Love in the Time of Immigration Laws

This column was published in Business Bhutan on 27th June.

My sister who studies abroad is a frequent recipient of advice to marry ONLY a Bhutanese boy. I don’t know if marriage is the most important thing on her mind right now and who knows? She might even fall in love with a girl. Life is full of endless possibilities. But that is beside the point. The point is the big elephant in the room. Why are we not keen on Bhutanese marrying foreigners? I initially assumed that it was a somewhat xenophobic attitude, but now I find it IS more an inconvenient life when one is married to a foreigner.

I have a few friends whose spouses are from across the border- all pendulous relationships of thirty days of loving and thirty days of longing. Our immigration laws are such that non-Bhutanese partners shuttle back and forth between their countries and Bhutan every thirty days. If only it got easier with every trip. It doesn’t. A non- Bhutanese husband once spent five hours at an entry post going through files to prove that he had not overstayed his visit and was returning after his thirty day “cooling period” (as his Bhutanese wife likes to call it). He went through 70,000 randomly filed immigration forms before he found his own proving that he was indeed returning. Five hours and 70,000 forms later, all he received was a sheepish apology. No efforts were made to ensure his entry into the country would be easier later on. I feel sorry for the next man or woman who will have to go through those files because the forms were apparently put back in the same disorderly fashion.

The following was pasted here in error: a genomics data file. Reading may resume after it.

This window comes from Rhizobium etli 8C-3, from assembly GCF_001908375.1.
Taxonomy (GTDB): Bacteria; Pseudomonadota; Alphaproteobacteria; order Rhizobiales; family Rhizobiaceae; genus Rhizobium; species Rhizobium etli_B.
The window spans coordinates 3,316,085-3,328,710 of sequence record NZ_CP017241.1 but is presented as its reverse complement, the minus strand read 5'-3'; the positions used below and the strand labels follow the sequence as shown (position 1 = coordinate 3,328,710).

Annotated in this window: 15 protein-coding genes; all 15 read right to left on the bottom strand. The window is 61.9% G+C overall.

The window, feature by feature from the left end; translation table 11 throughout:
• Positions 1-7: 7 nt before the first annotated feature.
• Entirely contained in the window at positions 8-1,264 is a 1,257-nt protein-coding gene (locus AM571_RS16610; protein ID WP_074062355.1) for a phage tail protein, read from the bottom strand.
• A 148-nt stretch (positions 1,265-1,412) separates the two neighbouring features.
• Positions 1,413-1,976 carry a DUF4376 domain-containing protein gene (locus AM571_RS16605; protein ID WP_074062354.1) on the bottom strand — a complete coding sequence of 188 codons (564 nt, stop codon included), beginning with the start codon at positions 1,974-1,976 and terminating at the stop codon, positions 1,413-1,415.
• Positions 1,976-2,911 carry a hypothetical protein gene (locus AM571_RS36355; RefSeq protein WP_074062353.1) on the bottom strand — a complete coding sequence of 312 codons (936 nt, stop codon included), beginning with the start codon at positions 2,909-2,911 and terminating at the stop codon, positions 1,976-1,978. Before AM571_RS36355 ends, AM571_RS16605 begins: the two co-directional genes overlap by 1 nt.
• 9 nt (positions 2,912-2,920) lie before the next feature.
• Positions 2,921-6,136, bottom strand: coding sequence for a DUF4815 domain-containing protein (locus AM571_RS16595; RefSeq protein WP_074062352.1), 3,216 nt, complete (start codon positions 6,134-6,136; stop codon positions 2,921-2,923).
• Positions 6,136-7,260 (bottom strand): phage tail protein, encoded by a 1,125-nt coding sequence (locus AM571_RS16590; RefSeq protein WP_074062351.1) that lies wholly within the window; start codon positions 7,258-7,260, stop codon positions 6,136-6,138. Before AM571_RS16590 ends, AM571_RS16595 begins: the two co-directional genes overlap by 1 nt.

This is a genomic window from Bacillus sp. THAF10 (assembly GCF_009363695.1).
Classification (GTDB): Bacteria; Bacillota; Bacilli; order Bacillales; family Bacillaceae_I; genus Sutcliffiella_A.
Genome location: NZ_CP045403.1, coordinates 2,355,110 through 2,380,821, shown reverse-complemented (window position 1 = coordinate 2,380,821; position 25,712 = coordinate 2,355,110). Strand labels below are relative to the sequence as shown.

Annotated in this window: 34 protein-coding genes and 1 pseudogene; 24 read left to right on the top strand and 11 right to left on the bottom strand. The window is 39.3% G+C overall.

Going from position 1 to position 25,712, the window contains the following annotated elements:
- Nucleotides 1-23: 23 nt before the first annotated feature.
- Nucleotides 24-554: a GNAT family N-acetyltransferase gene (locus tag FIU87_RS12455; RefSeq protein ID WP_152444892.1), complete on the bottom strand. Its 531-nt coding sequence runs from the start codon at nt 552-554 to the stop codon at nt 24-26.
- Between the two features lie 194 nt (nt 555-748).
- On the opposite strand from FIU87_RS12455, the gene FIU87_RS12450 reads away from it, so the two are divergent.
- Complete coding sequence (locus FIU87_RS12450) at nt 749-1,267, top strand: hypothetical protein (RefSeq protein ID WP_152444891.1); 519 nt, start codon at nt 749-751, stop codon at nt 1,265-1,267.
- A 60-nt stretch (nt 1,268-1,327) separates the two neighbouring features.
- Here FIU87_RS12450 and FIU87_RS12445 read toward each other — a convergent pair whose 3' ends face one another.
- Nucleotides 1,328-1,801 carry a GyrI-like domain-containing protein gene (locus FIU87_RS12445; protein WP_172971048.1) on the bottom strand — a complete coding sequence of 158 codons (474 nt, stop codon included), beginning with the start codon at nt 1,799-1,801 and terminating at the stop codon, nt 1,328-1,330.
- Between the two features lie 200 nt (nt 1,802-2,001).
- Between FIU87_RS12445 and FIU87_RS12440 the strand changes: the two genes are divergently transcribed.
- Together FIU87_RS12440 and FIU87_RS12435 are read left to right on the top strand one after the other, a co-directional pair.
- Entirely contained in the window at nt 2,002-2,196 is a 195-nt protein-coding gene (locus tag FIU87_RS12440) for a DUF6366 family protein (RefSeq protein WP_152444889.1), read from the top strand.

Many Bhutanese and foreigners have to wait long, often years, for their marriage certificates. Hence, their long-term and loveless relationships with the Department of Immigration. Imagine being in love and being asked if you photoshopped your partner in a photograph by an immigration officer? The officer is just doing his/ her job, but it does not make the question any less insulting. Imagine having to produce all your documents including a letter from your Gup confirming your marriage every time the love of your life visits? Relationships are difficult even without these complications. I am filled with admiration for my friends and other couples who are bravely trying to make their relationships work despite the odds stacked up against them.